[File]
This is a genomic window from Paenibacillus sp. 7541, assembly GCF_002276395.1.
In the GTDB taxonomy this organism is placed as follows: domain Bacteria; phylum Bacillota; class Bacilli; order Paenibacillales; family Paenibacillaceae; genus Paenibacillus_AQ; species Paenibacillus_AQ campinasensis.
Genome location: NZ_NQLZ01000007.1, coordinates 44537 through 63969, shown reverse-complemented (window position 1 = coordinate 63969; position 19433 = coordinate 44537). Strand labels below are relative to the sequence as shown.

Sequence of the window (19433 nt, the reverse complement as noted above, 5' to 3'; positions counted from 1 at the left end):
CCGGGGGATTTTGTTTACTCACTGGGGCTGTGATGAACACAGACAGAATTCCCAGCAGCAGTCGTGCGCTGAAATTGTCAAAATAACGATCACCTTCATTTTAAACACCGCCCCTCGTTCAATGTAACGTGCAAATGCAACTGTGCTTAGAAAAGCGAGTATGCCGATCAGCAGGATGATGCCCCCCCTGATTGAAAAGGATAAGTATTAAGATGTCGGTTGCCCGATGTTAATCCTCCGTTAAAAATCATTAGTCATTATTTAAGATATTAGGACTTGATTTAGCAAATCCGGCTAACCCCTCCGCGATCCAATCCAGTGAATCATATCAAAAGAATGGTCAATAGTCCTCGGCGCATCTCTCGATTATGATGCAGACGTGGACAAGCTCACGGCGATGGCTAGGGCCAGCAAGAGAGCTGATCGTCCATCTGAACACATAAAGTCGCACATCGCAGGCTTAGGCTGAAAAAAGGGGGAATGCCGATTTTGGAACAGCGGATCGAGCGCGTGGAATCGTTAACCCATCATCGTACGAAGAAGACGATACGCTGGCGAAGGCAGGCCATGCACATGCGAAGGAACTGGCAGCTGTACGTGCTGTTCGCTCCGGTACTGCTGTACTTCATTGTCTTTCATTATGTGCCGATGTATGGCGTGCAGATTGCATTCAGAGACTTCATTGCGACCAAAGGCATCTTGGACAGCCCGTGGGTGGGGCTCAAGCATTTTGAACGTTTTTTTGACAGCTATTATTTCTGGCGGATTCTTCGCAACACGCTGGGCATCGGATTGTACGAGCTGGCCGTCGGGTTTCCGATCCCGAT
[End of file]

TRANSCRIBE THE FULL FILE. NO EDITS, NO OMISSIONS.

This is a genomic window from Paenibacillus sp. 7541, assembly GCF_002276395.1.
In the GTDB taxonomy this organism is placed as follows: domain Bacteria; phylum Bacillota; class Bacilli; order Paenibacillales; family Paenibacillaceae; genus Paenibacillus_AQ; species Paenibacillus_AQ campinasensis.
Genome location: NZ_NQLZ01000007.1, coordinates 44537 through 63969, shown reverse-complemented (window position 1 = coordinate 63969; position 19433 = coordinate 44537). Strand labels below are relative to the sequence as shown.

Sequence of the window (19433 nt, the reverse complement as noted above, 5' to 3'; positions counted from 1 at the left end):
CCGGGGGATTTTGTTTACTCACTGGGGCTGTGATGAACACAGACAGAATTCCCAGCAGCAGTCGTGCGCTGAAATTGTCAAAATAACGATCACCTTCATTTTAAACACCGCCCCTCGTTCAATGTAACGTGCAAATGCAACTGTGCTTAGAAAAGCGAGTATGCCGATCAGCAGGATGATGCCCCCCCTGATTGAAAAGGATAAGTATTAAGATGTCGGTTGCCCGATGTTAATCCTCCGTTAAAAATCATTAGTCATTATTTAAGATATTAGGACTTGATTTAGCAAATCCGGCTAACCCCTCCGCGATCCAATCCAGTGAATCATATCAAAAGAATGGTCAATAGTCCTCGGCGCATCTCTCGATTATGATGCAGACGTGGACAAGCTCACGGCGATGGCTAGGGCCAGCAAGAGAGCTGATCGTCCATCTGAACACATAAAGTCGCACATCGCAGGCTTAGGCTGAAAAAAGGGGGAATGCCGATTTTGGAACAGCGGATCGAGCGCGTGGAATCGTTAACCCATCATCGTACGAAGAAGACGATACGCTGGCGAAGGCAGGCCATGCACATGCGAAGGAACTGGCAGCTGTACGTGCTGTTCGCTCCGGTACTGCTGTACTTCATTGTCTTTCATTATGTGCCGATGTATGGCGTGCAGATTGCATTCAGAGACTTCATTGCGACCAAAGGCATCTTGGACAGCCCGTGGGTGGGGCTCAAGCATTTTGAACGTTTTTTTGACAGCTATTATTTCTGGCGGATTCTTCGCAACACGCTGGGCATCGGATTGTACGAGCTGGCCGTCGGGTTTCCGATCCCGAT